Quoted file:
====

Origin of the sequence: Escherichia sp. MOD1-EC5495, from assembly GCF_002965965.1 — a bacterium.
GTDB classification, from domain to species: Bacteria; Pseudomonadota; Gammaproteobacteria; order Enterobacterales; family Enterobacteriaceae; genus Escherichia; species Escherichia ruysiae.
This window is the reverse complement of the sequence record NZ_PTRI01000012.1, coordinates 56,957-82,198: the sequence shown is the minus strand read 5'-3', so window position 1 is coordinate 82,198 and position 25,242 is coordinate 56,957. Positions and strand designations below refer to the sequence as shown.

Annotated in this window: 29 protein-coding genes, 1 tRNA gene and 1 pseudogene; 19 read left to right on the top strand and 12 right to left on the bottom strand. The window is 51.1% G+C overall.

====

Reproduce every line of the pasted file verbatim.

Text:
Origin of the sequence: Escherichia sp. MOD1-EC5495, from assembly GCF_002965965.1 — a bacterium.
GTDB classification, from domain to species: Bacteria; Pseudomonadota; Gammaproteobacteria; order Enterobacterales; family Enterobacteriaceae; genus Escherichia; species Escherichia ruysiae.
This window is the reverse complement of the sequence record NZ_PTRI01000012.1, coordinates 56,957-82,198: the sequence shown is the minus strand read 5'-3', so window position 1 is coordinate 82,198 and position 25,242 is coordinate 56,957. Positions and strand designations below refer to the sequence as shown.

Annotated in this window: 29 protein-coding genes, 1 tRNA gene and 1 pseudogene; 19 read left to right on the top strand and 12 right to left on the bottom strand. The window is 51.1% G+C overall.